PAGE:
Degenerative Myelopathy: The “Lou Gehrig’s” Disease of Dogs

By Lisa Blanchard BA, LVT, CMT, CCRP, CCFT


 While Luke has been not been officially diagnosed with DM, his symptoms are very indicative of the disease.

Luke is shown here,  exercising in the underwater treadmill.  While Luke has been not been officially diagnosed with DM, his symptoms are very indicative of the disease.

Basic definition breakdown: 1) Degenerate – to lose functional activity. 2) Myelopathy – disturbance or disease of the spinal cord.

Degenerative myelopathy in dogs most parallels the disease in ALS or Lou Gehrig’s disease in humans.  Like ALS, DM is not a painful disease.  It affects mature dogs usually between the ages of 8-14 years.  It is a slow progressive, non-inflammatory deterioration of the white matter of the spinal cord (1).   The white matter is significant as it helps transmit information from the brain to the dog’s limbs (2).  As the white matter degenerates the dog loses coordination making it difficult to walk.

The disease will usually start in one hind limb eventually progressing to the other hind limb.  The dog will look ataxic (wobbly), start to scuff its feet, and ultimately knuckle over walking on the tops of its paws.  The disease accelerates until the dog is unable to walk and is paraplegic in the rear limbs.   This progression can take anywhere from 6 months to 3 years depending on the severity of the signs (1)(2).  As the disease continues into advanced stages the dog will lose urinary and fecal continence, and eventually the disease will affect the front limbs as well.  During the final stage of the disease the dog usually succumbs to respiratory failure.   Due to quality of life concerns most dogs are humanely euthanized before they get to this stage.


The dog breeds most affected by this disease are the Hovawart, Pembroke Welsh Corgi, German Shepherd, Boxer, Golden Retriever, Chesapeake Bay Retriever, Rhodesian Ridgeback, and Bernese Mountain Dog.  Mixed breed are affected as well.  Genetic research is ongoing in many other breeds.  A genetic test is available for all dogs through the Orthopedic Foundation for Animals.  It is a simple cheek swab of saliva that will tell if your dog tests clear (2 normal copies of the DM gene), is a carrier (one normal copy and one mutated copy of the gene), or is at risk of developing DM (has 2 mutated copies of the gene) (3).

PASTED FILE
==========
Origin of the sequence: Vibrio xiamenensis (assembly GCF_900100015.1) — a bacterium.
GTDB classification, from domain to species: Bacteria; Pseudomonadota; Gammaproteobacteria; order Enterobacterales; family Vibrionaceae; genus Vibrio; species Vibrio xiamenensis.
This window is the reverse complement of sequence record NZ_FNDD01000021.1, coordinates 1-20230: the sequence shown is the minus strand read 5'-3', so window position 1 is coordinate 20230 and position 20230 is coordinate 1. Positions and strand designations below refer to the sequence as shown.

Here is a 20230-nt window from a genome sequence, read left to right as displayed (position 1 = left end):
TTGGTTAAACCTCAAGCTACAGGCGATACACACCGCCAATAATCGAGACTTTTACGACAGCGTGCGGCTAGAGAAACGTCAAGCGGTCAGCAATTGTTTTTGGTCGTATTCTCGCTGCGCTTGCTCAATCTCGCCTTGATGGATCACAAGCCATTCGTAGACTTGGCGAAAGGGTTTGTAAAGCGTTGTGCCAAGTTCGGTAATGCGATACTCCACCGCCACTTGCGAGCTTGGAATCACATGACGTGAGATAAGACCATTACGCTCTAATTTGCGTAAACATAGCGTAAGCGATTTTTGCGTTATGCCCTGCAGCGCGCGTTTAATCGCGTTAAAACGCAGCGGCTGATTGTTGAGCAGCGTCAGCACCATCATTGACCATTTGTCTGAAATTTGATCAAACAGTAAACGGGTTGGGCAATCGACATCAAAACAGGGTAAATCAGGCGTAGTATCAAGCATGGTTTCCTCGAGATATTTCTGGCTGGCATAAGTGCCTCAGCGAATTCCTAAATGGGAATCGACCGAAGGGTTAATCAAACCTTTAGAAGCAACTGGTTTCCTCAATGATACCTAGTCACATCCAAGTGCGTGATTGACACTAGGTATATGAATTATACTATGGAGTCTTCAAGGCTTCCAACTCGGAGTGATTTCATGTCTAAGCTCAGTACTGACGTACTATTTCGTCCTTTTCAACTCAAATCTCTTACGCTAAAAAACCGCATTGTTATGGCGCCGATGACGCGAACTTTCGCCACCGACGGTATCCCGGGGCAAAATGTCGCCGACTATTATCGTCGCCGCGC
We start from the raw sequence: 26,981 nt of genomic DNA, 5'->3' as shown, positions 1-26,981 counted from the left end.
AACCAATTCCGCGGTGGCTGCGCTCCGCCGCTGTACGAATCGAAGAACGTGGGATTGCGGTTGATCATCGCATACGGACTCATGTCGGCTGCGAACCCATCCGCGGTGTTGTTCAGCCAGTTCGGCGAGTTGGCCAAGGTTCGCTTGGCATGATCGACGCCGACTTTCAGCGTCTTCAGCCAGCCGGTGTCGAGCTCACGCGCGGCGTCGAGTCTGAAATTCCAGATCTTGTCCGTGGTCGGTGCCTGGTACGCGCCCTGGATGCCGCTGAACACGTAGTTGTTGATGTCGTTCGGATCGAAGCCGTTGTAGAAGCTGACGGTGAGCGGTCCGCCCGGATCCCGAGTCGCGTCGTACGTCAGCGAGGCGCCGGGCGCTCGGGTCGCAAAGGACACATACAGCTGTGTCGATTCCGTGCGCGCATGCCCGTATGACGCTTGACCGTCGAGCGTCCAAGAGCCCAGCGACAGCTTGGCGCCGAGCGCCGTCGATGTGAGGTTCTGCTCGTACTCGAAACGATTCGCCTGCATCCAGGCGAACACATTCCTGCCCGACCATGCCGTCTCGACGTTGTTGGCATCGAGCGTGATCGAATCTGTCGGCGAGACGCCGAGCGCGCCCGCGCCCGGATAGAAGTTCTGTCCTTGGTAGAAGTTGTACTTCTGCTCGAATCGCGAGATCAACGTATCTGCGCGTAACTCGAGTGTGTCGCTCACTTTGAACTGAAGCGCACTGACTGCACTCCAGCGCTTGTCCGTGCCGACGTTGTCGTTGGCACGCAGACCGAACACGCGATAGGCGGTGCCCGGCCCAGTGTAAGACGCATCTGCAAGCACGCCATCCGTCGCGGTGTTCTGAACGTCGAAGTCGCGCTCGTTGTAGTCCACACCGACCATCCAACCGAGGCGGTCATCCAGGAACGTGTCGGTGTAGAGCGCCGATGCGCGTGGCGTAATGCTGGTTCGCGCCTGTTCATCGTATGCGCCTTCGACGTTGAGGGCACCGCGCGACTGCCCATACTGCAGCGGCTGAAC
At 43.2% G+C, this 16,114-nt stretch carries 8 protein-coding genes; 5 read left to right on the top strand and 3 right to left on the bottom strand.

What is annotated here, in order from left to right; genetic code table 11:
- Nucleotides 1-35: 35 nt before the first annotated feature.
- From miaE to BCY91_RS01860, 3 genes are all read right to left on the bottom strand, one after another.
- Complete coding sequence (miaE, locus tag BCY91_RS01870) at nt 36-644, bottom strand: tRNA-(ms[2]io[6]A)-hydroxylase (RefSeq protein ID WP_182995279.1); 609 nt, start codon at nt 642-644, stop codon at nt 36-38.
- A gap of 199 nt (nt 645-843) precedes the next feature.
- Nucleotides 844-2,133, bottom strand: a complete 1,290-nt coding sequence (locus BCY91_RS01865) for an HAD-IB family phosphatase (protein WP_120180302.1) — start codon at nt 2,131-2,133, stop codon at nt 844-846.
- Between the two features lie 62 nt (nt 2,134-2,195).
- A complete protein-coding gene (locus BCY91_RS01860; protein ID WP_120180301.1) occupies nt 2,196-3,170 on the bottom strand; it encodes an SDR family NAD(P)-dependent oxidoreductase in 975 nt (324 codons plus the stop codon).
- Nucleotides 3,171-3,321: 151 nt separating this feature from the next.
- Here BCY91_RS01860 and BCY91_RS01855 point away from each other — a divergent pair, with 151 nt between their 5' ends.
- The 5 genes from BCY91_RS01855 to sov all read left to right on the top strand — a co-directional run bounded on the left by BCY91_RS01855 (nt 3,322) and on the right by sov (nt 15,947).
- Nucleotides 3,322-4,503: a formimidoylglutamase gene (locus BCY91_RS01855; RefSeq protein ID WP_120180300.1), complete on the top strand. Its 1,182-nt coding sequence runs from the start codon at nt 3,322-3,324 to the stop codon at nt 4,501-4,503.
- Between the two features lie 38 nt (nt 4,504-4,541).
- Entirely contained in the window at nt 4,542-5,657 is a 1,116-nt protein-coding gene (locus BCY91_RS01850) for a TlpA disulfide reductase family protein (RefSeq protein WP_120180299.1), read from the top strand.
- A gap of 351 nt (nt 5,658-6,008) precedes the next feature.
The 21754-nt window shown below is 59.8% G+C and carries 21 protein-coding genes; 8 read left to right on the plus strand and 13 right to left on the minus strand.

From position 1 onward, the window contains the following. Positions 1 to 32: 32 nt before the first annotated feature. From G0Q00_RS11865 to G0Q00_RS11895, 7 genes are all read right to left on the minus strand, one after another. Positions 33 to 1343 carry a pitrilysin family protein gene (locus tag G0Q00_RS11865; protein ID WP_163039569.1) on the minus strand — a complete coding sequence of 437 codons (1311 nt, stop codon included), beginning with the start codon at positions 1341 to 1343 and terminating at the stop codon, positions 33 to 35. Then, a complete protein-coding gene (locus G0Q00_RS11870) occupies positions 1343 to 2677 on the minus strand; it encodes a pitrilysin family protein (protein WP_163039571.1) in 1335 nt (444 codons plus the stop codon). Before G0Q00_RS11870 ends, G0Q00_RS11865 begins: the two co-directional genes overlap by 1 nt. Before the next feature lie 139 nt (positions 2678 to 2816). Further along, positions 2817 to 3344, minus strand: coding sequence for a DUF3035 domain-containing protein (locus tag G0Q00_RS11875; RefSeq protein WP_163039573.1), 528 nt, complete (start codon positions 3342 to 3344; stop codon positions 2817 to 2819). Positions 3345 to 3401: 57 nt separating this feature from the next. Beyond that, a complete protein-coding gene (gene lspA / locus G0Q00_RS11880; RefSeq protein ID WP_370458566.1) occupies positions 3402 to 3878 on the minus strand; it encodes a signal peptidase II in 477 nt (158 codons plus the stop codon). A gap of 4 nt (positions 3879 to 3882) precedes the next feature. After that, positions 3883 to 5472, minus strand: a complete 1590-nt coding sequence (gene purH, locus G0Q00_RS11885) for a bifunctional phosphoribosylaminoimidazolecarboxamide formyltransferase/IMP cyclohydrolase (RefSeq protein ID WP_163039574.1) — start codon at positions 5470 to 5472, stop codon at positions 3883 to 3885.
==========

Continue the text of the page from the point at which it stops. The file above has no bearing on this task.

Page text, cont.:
Recognizing and diagnosing degenerative myelopathy (DM) in dogs can be difficult as other conditions can present similarly to the disease.   Diagnosing DM is often a process of “ruling out” other pathological conditions such as arthritis, herniated disks, spinal tumors, stroke, infection, lumbosacral disease, etc.  Diagnostic tests such as blood work, x-rays, CSF taps, myelography and MRI can help rule out any of the aforementioned pathologies.  Since DM is a progressive disease, if there is a sudden onset of symptoms this diagnosis can be ruled out.


Currently there is no known treatment for DM.  Once the symptoms have started to appear the damage has begun.  Treatment is more of a management process.  The goal is to maximize the function and the quality of life of the dog during each stage of the disease.  However physical exercise appears to be a key component to helping DM dogs live longer. A study published by the Journal of Veterinary Internal Medicine reported dogs diagnosed with DM who had intense rehabilitation therapy lived an average of 255 days compared to dogs who received no therapy (55 days).  Creating a custom home exercise program with a rehabilitation veterinarian is crucial for DM dogs (4).   Too much exercise for these patients can be detrimental as their muscles easily become fatigued.

Walking in the underwater treadmill can also be beneficial.  It gives DM dogs buoyancy to aid them in holding up their body weight hence they can then concentrate on moving their limbs through the water which encourages muscle building.  Having to walk on a timed belt as opposed to on ground challenges their propriopception (where are my feet in space).  In addition, modalities such as massage, acupuncture, and laser therapy can help to increase blood flow and stimulate the nervous system.



As the disease continues to progress most dogs will need help in some form of an assistive device.  Booties to protect the paws as they knuckle over are imperative to prevent infection, harnesses will assist the dog in rising and with walking.

When the time is right carts are wonderful devices for giving the dog freedom.  They should not be saved for end-stage disease management.  They can be used as rehabilitation tools to help keep the dog strong as the disease advances. The dog can stand in the cart and use its rear legs with support and when the time comes; its feet can be put back into stirrups.

At home make sure that your floors are covered with latex-backed rugs or yoga mats so your dog does not slide.  Check your dog’s feet to ensure that its nails are trimmed and there is no excess hair between the pads.  This excess hair is like sliding on ice and causes them to lose their balance.  If your dog is losing coordination, block off access to stairs and slippery surfaces.  Use ramps or stairs to get your dog in and out of the car or on the bed.

DM is a debilitating and devastating disease for which there is no cure.  However it can be managed.  We are there to support you and your pet during the process of the disease to help maximize your dog’s function and quality of life.



For more information on carts, see last month’s blog entitled Burning Rubber: Pet Carts in Rehabilitation.